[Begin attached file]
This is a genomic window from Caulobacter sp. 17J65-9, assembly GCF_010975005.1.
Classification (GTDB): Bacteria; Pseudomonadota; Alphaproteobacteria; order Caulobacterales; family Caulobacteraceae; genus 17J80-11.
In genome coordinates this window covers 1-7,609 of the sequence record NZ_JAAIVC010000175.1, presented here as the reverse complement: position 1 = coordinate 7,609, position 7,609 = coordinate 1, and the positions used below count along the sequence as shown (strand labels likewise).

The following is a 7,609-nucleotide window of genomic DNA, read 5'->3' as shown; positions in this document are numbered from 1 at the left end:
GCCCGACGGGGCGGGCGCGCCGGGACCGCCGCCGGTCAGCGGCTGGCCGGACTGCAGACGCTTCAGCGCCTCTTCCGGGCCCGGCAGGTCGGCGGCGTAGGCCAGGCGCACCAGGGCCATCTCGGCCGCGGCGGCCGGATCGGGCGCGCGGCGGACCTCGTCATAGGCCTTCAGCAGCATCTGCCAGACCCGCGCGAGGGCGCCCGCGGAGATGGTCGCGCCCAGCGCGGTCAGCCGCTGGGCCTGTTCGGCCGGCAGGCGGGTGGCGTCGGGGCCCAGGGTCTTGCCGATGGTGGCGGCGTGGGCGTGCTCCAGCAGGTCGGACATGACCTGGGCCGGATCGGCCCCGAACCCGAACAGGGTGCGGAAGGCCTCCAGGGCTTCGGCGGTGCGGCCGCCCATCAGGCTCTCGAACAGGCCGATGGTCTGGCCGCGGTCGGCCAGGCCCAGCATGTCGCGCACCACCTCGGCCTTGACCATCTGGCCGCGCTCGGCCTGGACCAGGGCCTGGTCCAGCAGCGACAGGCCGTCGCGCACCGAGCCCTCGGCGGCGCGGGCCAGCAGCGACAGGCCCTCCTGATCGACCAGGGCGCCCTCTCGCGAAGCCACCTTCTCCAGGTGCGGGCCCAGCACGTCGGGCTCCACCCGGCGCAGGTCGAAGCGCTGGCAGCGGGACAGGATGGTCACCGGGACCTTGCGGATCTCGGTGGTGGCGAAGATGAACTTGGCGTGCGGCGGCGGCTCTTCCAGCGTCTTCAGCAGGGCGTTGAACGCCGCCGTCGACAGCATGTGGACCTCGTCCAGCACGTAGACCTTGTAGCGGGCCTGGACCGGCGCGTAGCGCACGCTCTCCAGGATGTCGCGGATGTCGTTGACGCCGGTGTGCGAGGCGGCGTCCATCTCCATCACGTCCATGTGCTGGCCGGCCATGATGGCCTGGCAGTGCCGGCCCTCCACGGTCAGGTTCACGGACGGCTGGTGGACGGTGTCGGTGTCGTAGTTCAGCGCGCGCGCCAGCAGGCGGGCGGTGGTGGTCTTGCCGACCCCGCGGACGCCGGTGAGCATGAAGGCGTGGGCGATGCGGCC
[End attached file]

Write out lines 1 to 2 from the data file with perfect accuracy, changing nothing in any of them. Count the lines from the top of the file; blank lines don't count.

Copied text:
This is a genomic window from Caulobacter sp. 17J65-9, assembly GCF_010975005.1.
Classification (GTDB): Bacteria; Pseudomonadota; Alphaproteobacteria; order Caulobacterales; family Caulobacteraceae; genus 17J80-11.